It's Just a Bunch of Hocus Pocus
Hocus Pocus: The Game is a light, cooperative and easy to learn game, with some surprisingly strategic elements. Though I definitely think the concept is simple to grasp, it can be difficult to master, depending on how well you and your fellow players communicate within the set restrictions.
To defeat the witches and claim a team victory you must stun a witch, thrice, bringing the sunrise. To do so you must match 5 cards in either colour or ingredient type to ruin their potion. Each player may place one card at a time, in turn order, until the match is made. However, each player’s hand is secret and players may only ask ONE specific question before they play. Oh and you’ll need to stun the witches before the ingredient draw pile runs out and their potion is complete. Suddenly the game feels much more complex!
Come, We Fly!
Set-up is a simple affair. The game consists of one Cauldron Board, a Witch Board, one Stun Token, one Sun Token, 4 Trick Tokens, 50 Ingredient Cards, 13 Spell Cards and a Thackery Binx Meeple.
The cards are shuffled and form their respective decks and each player receives their ingredient cards, depending on the player count. The sun token is placed on the lowermost space on the witch board, and the stun token nearby until needed. The trick tokens are placed within reach of all players as is Thackery Binx. The board is placed in the middle of play, and you’re ready to go.
You Lit the Black Flamed Candle?
So now all that’s left to do is defeat those damned witches! The secret is going to be in how well you can communicate with your team which cards you have in your hand, with just one question.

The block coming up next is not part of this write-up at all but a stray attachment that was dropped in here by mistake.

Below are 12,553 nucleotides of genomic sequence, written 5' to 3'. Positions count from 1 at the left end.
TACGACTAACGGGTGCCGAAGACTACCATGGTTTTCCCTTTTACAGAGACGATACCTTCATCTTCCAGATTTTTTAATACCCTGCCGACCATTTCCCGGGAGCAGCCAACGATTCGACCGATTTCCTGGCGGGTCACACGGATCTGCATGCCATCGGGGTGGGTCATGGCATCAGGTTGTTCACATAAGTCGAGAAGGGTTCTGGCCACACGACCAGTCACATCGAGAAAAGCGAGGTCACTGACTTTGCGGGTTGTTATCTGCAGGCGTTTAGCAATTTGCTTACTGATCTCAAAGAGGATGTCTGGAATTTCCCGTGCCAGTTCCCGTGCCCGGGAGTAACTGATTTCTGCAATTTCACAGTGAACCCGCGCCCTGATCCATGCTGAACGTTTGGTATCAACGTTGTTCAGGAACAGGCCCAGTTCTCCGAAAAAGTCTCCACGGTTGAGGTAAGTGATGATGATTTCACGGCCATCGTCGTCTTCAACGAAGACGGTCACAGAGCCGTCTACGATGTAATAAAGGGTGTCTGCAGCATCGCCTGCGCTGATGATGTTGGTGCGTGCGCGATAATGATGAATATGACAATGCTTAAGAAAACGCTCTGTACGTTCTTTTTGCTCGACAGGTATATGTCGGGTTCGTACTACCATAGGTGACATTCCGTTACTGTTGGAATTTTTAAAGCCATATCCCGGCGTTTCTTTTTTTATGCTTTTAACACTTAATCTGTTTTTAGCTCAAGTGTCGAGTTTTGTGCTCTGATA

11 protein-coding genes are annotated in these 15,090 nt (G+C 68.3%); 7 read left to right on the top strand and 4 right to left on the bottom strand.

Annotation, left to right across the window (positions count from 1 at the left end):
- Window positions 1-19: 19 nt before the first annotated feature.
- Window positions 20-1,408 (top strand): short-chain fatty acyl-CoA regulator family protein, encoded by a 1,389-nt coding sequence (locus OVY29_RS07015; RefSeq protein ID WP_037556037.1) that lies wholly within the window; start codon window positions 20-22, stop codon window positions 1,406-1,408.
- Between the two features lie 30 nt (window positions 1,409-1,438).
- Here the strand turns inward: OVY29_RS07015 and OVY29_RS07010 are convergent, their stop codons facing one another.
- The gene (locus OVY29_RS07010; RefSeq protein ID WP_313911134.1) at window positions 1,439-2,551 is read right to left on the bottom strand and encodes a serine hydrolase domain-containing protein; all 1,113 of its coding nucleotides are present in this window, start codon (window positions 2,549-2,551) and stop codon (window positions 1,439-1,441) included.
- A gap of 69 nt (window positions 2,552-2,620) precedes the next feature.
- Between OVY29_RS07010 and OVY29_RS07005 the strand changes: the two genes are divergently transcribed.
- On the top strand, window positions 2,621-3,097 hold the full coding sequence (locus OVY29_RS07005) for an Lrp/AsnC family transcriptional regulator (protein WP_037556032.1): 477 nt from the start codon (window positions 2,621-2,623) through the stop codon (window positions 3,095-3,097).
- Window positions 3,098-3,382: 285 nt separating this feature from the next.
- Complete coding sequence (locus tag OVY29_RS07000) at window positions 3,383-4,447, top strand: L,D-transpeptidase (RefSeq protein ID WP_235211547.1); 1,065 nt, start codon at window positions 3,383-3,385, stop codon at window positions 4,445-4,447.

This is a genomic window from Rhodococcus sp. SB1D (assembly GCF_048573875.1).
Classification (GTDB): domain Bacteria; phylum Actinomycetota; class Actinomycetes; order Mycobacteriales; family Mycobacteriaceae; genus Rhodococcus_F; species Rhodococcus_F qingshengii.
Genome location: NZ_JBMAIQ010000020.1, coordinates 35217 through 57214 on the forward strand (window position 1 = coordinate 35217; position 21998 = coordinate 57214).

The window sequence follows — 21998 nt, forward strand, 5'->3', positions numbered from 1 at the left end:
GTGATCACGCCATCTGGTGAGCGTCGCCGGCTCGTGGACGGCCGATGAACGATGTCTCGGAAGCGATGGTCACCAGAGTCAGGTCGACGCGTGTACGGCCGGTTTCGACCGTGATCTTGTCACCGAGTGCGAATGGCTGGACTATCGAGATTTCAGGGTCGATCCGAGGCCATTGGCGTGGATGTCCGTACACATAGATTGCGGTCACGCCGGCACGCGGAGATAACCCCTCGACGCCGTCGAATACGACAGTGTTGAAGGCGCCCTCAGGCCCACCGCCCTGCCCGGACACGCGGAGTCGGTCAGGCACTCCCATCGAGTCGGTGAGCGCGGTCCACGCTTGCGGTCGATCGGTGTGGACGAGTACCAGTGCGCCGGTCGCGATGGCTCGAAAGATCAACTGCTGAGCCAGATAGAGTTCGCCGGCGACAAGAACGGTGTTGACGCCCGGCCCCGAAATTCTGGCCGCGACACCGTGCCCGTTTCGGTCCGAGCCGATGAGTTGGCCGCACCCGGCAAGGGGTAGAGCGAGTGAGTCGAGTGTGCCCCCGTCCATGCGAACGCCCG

The aim is simple - match 5 cards around the board. Either in colour or type and you stun a witch. Which witch you stun depends on the cards you matched.
If you match 5 of the same colour you stun Sarah. 5 of the same ingredient, it’s Mary. And if you manage to 5 ingredients, all of DIFFERENT colours then Winifred is stunned.
This is important, because some ingredient cards have a spellbook symbol and require you to draw a spell from the spell deck and action it. These usually impose unpleasant effects that have the power to ruin your plans, however if the witch shown on the card casting that spell is stunned, the spell has no effect! Do check carefully too, just because the witch appears on the card, it doesn’t mean she’s casting it. The name at the top of the card denotes which witch casts the spell. The only card that all three witches cast (and is therefore unavoidable unless Trick Tokens are used) is the Take Flight card.
Why was I Cursed with Such Idiot Sisters?
Some ingredient cards have a Thackery Binx symbol. And it’s these cards that you’ll want to place early on, as whoever played the last ingredient showing Thackery Binx may show and play with their hand face-up. So all other players now know what that player has and they can alter their game accordingly.